Any time you rebuild a pre-'70...
Any time you rebuild a pre-'70 engine of any type, it's always a good idea to install hardened exhaust valve seats. Here we see Jim Grubbs Motorsports installing the hardened seat.
The seats were machined to...
The seats were machined to the correct angle with this machine, then finished off with stones to get a multiple-angle high-performance seat. In this photo, you can see how close the valves are, so it's almost impossible to increase the valve size of the engine. Buick uses a 1.94-inch intake valve and a 1.50-inch exhaust valve. Sound familiar, Chevy fans?
The valves in this engine...
The valves in this engine were actually in exceptionally good condition, so they only needed some mild resurfacing of the mating surface to be reused.
Jim Grubbs Motorsports reconditioned...
Jim Grubbs Motorsports reconditioned the rods and resized them. A small amount of material is removed from the cap, then they are machined for the exact tolerances needed.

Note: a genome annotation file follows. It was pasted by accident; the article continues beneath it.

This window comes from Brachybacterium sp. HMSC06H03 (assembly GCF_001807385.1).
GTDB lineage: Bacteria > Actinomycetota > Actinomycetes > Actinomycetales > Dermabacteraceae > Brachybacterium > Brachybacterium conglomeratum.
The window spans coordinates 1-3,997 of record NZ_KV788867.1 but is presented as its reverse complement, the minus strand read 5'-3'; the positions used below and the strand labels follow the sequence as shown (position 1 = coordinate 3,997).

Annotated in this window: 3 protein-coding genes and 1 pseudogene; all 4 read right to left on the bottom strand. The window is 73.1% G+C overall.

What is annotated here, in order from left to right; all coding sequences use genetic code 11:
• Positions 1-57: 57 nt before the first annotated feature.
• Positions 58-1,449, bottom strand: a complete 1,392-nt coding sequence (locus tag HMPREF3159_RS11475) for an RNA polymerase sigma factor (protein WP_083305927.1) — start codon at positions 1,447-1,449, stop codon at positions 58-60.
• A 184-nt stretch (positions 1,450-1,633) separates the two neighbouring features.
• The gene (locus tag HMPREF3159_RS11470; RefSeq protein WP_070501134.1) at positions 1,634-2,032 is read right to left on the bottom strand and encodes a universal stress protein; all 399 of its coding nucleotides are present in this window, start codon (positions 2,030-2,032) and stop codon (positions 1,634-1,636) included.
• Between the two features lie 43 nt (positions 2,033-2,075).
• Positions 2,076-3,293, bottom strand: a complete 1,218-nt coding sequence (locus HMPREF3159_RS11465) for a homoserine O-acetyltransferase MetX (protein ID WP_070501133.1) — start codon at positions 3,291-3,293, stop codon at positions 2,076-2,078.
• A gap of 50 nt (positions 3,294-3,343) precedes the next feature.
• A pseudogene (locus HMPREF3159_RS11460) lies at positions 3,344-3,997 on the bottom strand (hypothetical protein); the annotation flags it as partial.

After the rods have been reconditioned,...
After the rods have been reconditioned, the engine can be balanced. The rods are weighed to find the lightest one, then the other rods will have to be machined to match its weight.
Here the piston-side of the...
Here the piston-side of the rod is being weighed. When weight is removed from the rod, it will be removed from either end of the rod as needed so all of the rods match end to end.
The pistons are also weighed...
The pistons are also weighed to find the lightest one. When it's found, the pistons are machined to match that weight. There are small pads inside the pistons where weight can be removed.
Since it would be impossible...
Since it would be impossible to balance the crank with the rods and pistons attached, bob weights are installed on the crank that match the weight of two pistons, two rods, two wristpins, two rings, and two bearings per journal. With the bob weights, the harmonic balancer, and the flexplate attached, the crank is spun on a computer balancer to find where the unit is out of balance. Weight will be removed where necessary to get the crank into perfect balance.